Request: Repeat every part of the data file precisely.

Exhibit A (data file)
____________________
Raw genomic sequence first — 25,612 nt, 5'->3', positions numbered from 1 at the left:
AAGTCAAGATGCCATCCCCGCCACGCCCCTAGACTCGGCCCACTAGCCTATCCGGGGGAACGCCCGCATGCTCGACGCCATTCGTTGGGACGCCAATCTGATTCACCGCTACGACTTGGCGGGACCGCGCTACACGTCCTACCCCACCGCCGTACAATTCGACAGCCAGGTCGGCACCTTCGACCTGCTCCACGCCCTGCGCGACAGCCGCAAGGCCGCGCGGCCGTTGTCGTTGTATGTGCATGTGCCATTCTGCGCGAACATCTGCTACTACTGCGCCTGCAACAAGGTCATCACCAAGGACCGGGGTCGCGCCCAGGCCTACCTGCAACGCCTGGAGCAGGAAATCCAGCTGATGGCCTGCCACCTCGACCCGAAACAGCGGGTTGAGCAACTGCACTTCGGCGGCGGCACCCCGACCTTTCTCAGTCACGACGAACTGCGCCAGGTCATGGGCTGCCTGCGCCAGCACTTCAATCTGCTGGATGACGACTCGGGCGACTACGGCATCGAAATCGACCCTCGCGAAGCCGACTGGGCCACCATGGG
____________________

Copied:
Raw genomic sequence first — 25,612 nt, 5'->3', positions numbered from 1 at the left:
AAGTCAAGATGCCATCCCCGCCACGCCCCTAGACTCGGCCCACTAGCCTATCCGGGGGAACGCCCGCATGCTCGACGCCATTCGTTGGGACGCCAATCTGATTCACCGCTACGACTTGGCGGGACCGCGCTACACGTCCTACCCCACCGCCGTACAATTCGACAGCCAGGTCGGCACCTTCGACCTGCTCCACGCCCTGCGCGACAGCCGCAAGGCCGCGCGGCCGTTGTCGTTGTATGTGCATGTGCCATTCTGCGCGAACATCTGCTACTACTGCGCCTGCAACAAGGTCATCACCAAGGACCGGGGTCGCGCCCAGGCCTACCTGCAACGCCTGGAGCAGGAAATCCAGCTGATGGCCTGCCACCTCGACCCGAAACAGCGGGTTGAGCAACTGCACTTCGGCGGCGGCACCCCGACCTTTCTCAGTCACGACGAACTGCGCCAGGTCATGGGCTGCCTGCGCCAGCACTTCAATCTGCTGGATGACGACTCGGGCGACTACGGCATCGAAATCGACCCTCGCGAAGCCGACTGGGCCACCATGGG